U.S. President Barack Obama attempted to tamp down criticism Sunday of what some have called an intentional diplomatic snub by Beijing a day earlier as he arrived for the Group of 20 summit in China.
While authorities in the host city of Hangzhou had rolled out the red carpet for arriving leaders — including Prime Minister Shinzo Abe — Obama, who is likely on his final trip to Asia, was forced to disembark Air Force One via a rarely used alternative exit Saturday after no staircase was provided.
But this was only the beginning of a tumultuous day.
On the tarmac Saturday, out of sight of the president, a quarrel also erupted between a presidential aide and a Chinese official who demanded journalists traveling with Obama be prohibited from getting anywhere near him, a breach of decorum observed whenever the American president arrives in a foreign locale.
When the White House official insisted that the U.S. would set the rules for its own leader, her Chinese counterpart shot back in English, “This is our country! This is our airport!” the reports said.
When National Security Adviser Susan Rice and senior White House staffer Ben Rhodes tried to get closer to the president, lifting up a blue rope and walking under it, the official turned his fire on Rice in an attempt to block her progress.
As they exchanged angry words her Secret Service agent stepped in to usher her past him.
According to The Associated Press, the tense exchanges continued after Obama began his meetings in Hangzhou.
A reporter was denied entry to a climate change ceremony because a credential list used a nickname, though he was eventually allowed in after the U.S. Embassy intervened. The AP also reported that two Chinese officials — one working to assist the American delegation — had to be physically separated after trying to hit each other outside an event.
Calling his initial bilateral meeting with Xi on Saturday evening “extremely productive,” Obama downplayed the apparent snub Sunday.
“I wouldn’t overcrank the significance” of the airport tensions, he said at a news conference with British Prime Minister Theresa May.
“It is true that not for the first time when we come here there ends up being issues around security and press access,” Obama said. “Part of the reason is because we insist on a certain approach … that other countries may not insist on. We think its important that the press have access to the work that we’re doing, that they have the ability to answer questions.”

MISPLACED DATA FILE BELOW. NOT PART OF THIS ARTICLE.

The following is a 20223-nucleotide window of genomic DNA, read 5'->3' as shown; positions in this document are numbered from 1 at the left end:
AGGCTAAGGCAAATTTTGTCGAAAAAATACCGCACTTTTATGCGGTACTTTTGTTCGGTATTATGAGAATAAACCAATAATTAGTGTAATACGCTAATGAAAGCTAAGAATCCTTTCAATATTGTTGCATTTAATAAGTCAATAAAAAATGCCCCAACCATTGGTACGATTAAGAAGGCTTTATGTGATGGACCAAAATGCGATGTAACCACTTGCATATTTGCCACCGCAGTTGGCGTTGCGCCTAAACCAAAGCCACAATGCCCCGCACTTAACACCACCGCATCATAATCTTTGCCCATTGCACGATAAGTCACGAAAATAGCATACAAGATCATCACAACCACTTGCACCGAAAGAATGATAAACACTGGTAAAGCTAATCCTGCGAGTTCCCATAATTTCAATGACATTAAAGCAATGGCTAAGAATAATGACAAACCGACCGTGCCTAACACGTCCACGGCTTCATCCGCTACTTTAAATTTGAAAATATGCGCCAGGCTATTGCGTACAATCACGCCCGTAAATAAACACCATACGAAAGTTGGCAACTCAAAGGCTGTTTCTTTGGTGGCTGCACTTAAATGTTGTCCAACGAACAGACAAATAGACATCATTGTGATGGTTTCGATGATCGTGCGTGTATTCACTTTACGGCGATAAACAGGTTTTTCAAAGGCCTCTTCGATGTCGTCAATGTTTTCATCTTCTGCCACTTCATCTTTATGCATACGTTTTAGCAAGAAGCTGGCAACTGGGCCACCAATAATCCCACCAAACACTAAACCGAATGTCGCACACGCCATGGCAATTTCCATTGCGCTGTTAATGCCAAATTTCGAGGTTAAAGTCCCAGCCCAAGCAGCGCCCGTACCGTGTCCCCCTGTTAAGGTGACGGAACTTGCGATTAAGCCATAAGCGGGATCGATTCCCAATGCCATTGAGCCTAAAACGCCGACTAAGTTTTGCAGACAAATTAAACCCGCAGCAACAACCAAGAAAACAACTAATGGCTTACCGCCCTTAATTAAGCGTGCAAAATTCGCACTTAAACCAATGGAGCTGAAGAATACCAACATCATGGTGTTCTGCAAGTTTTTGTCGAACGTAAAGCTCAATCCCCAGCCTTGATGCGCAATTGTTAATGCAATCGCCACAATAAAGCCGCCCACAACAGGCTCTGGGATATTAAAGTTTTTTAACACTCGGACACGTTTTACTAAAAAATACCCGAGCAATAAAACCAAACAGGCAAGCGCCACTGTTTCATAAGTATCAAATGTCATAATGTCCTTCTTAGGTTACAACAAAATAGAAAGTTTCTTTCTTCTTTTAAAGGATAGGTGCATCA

Obama said the U.S. doesn’t apologize for pushing press access because “we don’t leave our values and our ideals behind when we take those trips.”
While press access is generally unquestioned in the United States, the Chinese government exerts broad control over domestic media and prevents many foreign outlets from publishing in the country, including by blocking their websites.
Beijing insists that media must follow the party line and promote what it calls “positive propaganda.”
Beijing, however, appeared to deflect any blame for the incident, instead pinning it squarely on Washington.
In a report Sunday citing an anonymous Chinese Foreign Ministry official, Hong Kong’s South China Morning Post said that the U.S. had turned down offers for the red-carpet treatment.
“China provides a rolling staircase for every arriving state leader, but the U.S. side complained that the driver doesn’t speak English and can’t understand security instructions from the United States; so China proposed that we could assign a translator to sit beside the driver, but the U.S. side turned down the proposal and insisted that they didn’t need the staircase provided by the airport,” it quoted an anonymous Foreign Ministry official as saying.
But Jorge Guajardo, Mexico’s former ambassador to China, said he was convinced Obama’s treatment was part of a deliberate snub.
In a series of posts on Twitter, Guajardo claimed that the Chinese “are masters of protocol,” adding that they had hosted numerous events, including the Olympics and number of other summit, without such incidents.
“China knows how to coordinate multiple leader arrivals at airport(s),” Guajardo wrote. “They don’t screw it up, unless they want to, like today.”
In another tweet, Guajardo said that he didn’t think Obama’s arrival incident corresponded to any one issue in particular, calling it “more a message of Chinese govt to its people that they can snub him.”
Jonathan Sullivan, director of the China Policy Institute at the University of Nottingham in England, said in an email with The Japan Times that the South China Morning Post report had cast some uncertainty over what exactly transpired, such a move by Beijing would not be entirely unexpected.
“One thing is pretty certain, which is that it wasn’t an oversight,” Sullivan said. “China takes these details very seriously and if it was their move, it was done deliberately. If that was the case, the easy interpretation is that the (Communist) Party was sending a message to the domestic audience, to the U.S. and to other countries, that it feels confident and powerful enough to snub the U.S. President.
“I don’t think it is unfair to say that such a signal would be beneath the party,” Sullivan added.